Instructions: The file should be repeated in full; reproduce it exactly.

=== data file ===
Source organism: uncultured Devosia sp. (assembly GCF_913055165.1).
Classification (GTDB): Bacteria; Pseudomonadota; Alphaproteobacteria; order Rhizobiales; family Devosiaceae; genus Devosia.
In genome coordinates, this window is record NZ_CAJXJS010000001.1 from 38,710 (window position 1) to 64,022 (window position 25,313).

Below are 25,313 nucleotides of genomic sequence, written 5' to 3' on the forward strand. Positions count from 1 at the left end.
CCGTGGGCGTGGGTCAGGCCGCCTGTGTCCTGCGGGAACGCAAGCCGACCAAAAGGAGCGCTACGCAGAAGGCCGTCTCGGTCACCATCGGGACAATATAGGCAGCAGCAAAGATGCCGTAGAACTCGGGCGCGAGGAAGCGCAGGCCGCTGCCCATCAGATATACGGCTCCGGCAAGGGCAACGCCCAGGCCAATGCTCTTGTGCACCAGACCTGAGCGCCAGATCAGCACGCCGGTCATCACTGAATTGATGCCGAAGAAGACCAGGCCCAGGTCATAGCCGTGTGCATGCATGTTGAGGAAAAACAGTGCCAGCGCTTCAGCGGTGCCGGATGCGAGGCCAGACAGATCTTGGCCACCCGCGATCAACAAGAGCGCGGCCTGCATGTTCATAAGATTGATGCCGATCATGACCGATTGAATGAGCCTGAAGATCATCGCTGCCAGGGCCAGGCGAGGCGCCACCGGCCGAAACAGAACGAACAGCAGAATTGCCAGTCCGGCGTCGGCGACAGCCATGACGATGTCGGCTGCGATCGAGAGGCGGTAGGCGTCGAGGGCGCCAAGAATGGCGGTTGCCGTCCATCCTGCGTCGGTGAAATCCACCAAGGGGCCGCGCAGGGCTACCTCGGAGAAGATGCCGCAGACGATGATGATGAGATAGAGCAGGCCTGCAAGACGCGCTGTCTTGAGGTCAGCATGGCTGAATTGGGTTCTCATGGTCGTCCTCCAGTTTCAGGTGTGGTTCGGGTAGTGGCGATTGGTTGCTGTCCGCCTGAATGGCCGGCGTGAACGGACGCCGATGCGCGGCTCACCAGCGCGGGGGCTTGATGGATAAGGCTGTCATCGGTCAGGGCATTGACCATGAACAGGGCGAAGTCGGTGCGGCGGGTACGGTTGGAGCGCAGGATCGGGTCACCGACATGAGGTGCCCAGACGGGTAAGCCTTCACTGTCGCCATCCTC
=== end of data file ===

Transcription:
Source organism: uncultured Devosia sp. (assembly GCF_913055165.1).
Classification (GTDB): Bacteria; Pseudomonadota; Alphaproteobacteria; order Rhizobiales; family Devosiaceae; genus Devosia.
In genome coordinates, this window is record NZ_CAJXJS010000001.1 from 38,710 (window position 1) to 64,022 (window position 25,313).

Below are 25,313 nucleotides of genomic sequence, written 5' to 3' on the forward strand. Positions count from 1 at the left end.
CCGTGGGCGTGGGTCAGGCCGCCTGTGTCCTGCGGGAACGCAAGCCGACCAAAAGGAGCGCTACGCAGAAGGCCGTCTCGGTCACCATCGGGACAATATAGGCAGCAGCAAAGATGCCGTAGAACTCGGGCGCGAGGAAGCGCAGGCCGCTGCCCATCAGATATACGGCTCCGGCAAGGGCAACGCCCAGGCCAATGCTCTTGTGCACCAGACCTGAGCGCCAGATCAGCACGCCGGTCATCACTGAATTGATGCCGAAGAAGACCAGGCCCAGGTCATAGCCGTGTGCATGCATGTTGAGGAAAAACAGTGCCAGCGCTTCAGCGGTGCCGGATGCGAGGCCAGACAGATCTTGGCCACCCGCGATCAACAAGAGCGCGGCCTGCATGTTCATAAGATTGATGCCGATCATGACCGATTGAATGAGCCTGAAGATCATCGCTGCCAGGGCCAGGCGAGGCGCCACCGGCCGAAACAGAACGAACAGCAGAATTGCCAGTCCGGCGTCGGCGACAGCCATGACGATGTCGGCTGCGATCGAGAGGCGGTAGGCGTCGAGGGCGCCAAGAATGGCGGTTGCCGTCCATCCTGCGTCGGTGAAATCCACCAAGGGGCCGCGCAGGGCTACCTCGGAGAAGATGCCGCAGACGATGATGATGAGATAGAGCAGGCCTGCAAGACGCGCTGTCTTGAGGTCAGCATGGCTGAATTGGGTTCTCATGGTCGTCCTCCAGTTTCAGGTGTGGTTCGGGTAGTGGCGATTGGTTGCTGTCCGCCTGAATGGCCGGCGTGAACGGACGCCGATGCGCGGCTCACCAGCGCGGGGGCTTGATGGATAAGGCTGTCATCGGTCAGGGCATTGACCATGAACAGGGCGAAGTCGGTGCGGCGGGTACGGTTGGAGCGCAGGATCGGGTCACCGACATGAGGTGCCCAGACGGGTAAGCCTTCACTGTCGCCATCCTC